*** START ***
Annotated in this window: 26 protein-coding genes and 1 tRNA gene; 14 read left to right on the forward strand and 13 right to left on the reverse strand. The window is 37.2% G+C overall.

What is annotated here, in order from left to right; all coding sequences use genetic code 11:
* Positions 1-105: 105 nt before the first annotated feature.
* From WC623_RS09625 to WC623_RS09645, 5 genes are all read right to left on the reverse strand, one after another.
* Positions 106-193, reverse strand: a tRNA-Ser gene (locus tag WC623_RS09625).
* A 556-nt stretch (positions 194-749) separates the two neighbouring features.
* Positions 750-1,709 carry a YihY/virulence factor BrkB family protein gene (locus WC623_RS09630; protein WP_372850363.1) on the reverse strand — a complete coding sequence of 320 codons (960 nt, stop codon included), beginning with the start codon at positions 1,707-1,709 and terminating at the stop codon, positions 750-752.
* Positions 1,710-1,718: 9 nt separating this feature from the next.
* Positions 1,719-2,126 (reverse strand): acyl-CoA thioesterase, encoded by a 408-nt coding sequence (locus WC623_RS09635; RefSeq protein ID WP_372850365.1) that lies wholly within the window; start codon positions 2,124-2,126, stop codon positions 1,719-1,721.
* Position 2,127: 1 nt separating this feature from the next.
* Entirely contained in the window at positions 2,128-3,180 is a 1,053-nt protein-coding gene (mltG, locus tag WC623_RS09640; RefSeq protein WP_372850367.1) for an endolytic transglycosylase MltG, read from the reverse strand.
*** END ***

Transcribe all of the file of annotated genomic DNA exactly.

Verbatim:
Annotated in this window: 26 protein-coding genes and 1 tRNA gene; 14 read left to right on the forward strand and 13 right to left on the reverse strand. The window is 37.2% G+C overall.

What is annotated here, in order from left to right; all coding sequences use genetic code 11:
* Positions 1-105: 105 nt before the first annotated feature.
* From WC623_RS09625 to WC623_RS09645, 5 genes are all read right to left on the reverse strand, one after another.
* Positions 106-193, reverse strand: a tRNA-Ser gene (locus tag WC623_RS09625).
* A 556-nt stretch (positions 194-749) separates the two neighbouring features.
* Positions 750-1,709 carry a YihY/virulence factor BrkB family protein gene (locus WC623_RS09630; protein WP_372850363.1) on the reverse strand — a complete coding sequence of 320 codons (960 nt, stop codon included), beginning with the start codon at positions 1,707-1,709 and terminating at the stop codon, positions 750-752.
* Positions 1,710-1,718: 9 nt separating this feature from the next.
* Positions 1,719-2,126 (reverse strand): acyl-CoA thioesterase, encoded by a 408-nt coding sequence (locus WC623_RS09635; RefSeq protein ID WP_372850365.1) that lies wholly within the window; start codon positions 2,124-2,126, stop codon positions 1,719-1,721.
* Position 2,127: 1 nt separating this feature from the next.
* Entirely contained in the window at positions 2,128-3,180 is a 1,053-nt protein-coding gene (mltG, locus tag WC623_RS09640; RefSeq protein WP_372850367.1) for an endolytic transglycosylase MltG, read from the reverse strand.